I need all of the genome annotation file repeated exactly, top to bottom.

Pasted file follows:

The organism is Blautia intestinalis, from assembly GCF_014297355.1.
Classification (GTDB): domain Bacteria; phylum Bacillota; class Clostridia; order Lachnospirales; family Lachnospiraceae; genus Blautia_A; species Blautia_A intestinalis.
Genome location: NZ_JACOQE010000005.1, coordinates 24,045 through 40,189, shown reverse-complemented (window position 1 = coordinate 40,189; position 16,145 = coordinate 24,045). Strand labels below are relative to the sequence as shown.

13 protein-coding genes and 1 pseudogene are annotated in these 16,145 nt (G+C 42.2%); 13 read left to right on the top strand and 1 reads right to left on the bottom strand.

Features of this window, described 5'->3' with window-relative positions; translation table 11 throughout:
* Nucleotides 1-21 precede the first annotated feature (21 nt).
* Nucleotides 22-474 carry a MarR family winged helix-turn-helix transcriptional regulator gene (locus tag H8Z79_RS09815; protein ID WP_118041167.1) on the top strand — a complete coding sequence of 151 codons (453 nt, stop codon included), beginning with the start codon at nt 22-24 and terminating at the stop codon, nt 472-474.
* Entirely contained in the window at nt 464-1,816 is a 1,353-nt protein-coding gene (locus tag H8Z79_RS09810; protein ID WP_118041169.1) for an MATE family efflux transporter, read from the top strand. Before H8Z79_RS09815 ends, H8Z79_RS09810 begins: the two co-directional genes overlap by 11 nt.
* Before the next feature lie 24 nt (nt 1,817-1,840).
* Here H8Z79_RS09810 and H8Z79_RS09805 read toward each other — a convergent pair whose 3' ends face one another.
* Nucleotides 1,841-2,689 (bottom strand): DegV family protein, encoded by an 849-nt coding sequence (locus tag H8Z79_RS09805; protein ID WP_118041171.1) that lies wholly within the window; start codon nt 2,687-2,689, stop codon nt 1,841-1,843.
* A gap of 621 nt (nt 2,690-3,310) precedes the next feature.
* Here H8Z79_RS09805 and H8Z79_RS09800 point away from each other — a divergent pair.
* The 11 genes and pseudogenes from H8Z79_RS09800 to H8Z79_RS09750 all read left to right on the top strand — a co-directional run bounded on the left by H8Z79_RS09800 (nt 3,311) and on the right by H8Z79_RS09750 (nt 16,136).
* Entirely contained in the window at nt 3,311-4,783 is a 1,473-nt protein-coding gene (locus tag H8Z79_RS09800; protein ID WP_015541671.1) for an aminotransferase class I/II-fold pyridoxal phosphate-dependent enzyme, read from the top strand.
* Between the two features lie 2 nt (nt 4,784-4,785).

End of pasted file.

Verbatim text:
The organism is Blautia intestinalis, from assembly GCF_014297355.1.
Classification (GTDB): domain Bacteria; phylum Bacillota; class Clostridia; order Lachnospirales; family Lachnospiraceae; genus Blautia_A; species Blautia_A intestinalis.
Genome location: NZ_JACOQE010000005.1, coordinates 24,045 through 40,189, shown reverse-complemented (window position 1 = coordinate 40,189; position 16,145 = coordinate 24,045). Strand labels below are relative to the sequence as shown.

13 protein-coding genes and 1 pseudogene are annotated in these 16,145 nt (G+C 42.2%); 13 read left to right on the top strand and 1 reads right to left on the bottom strand.

Features of this window, described 5'->3' with window-relative positions; translation table 11 throughout:
* Nucleotides 1-21 precede the first annotated feature (21 nt).
* Nucleotides 22-474 carry a MarR family winged helix-turn-helix transcriptional regulator gene (locus tag H8Z79_RS09815; protein ID WP_118041167.1) on the top strand — a complete coding sequence of 151 codons (453 nt, stop codon included), beginning with the start codon at nt 22-24 and terminating at the stop codon, nt 472-474.
* Entirely contained in the window at nt 464-1,816 is a 1,353-nt protein-coding gene (locus tag H8Z79_RS09810; protein ID WP_118041169.1) for an MATE family efflux transporter, read from the top strand. Before H8Z79_RS09815 ends, H8Z79_RS09810 begins: the two co-directional genes overlap by 11 nt.
* Before the next feature lie 24 nt (nt 1,817-1,840).
* Here H8Z79_RS09810 and H8Z79_RS09805 read toward each other — a convergent pair whose 3' ends face one another.
* Nucleotides 1,841-2,689 (bottom strand): DegV family protein, encoded by an 849-nt coding sequence (locus tag H8Z79_RS09805; protein ID WP_118041171.1) that lies wholly within the window; start codon nt 2,687-2,689, stop codon nt 1,841-1,843.
* A gap of 621 nt (nt 2,690-3,310) precedes the next feature.
* Here H8Z79_RS09805 and H8Z79_RS09800 point away from each other — a divergent pair.
* The 11 genes and pseudogenes from H8Z79_RS09800 to H8Z79_RS09750 all read left to right on the top strand — a co-directional run bounded on the left by H8Z79_RS09800 (nt 3,311) and on the right by H8Z79_RS09750 (nt 16,136).
* Entirely contained in the window at nt 3,311-4,783 is a 1,473-nt protein-coding gene (locus tag H8Z79_RS09800; protein ID WP_015541671.1) for an aminotransferase class I/II-fold pyridoxal phosphate-dependent enzyme, read from the top strand.
* Between the two features lie 2 nt (nt 4,784-4,785).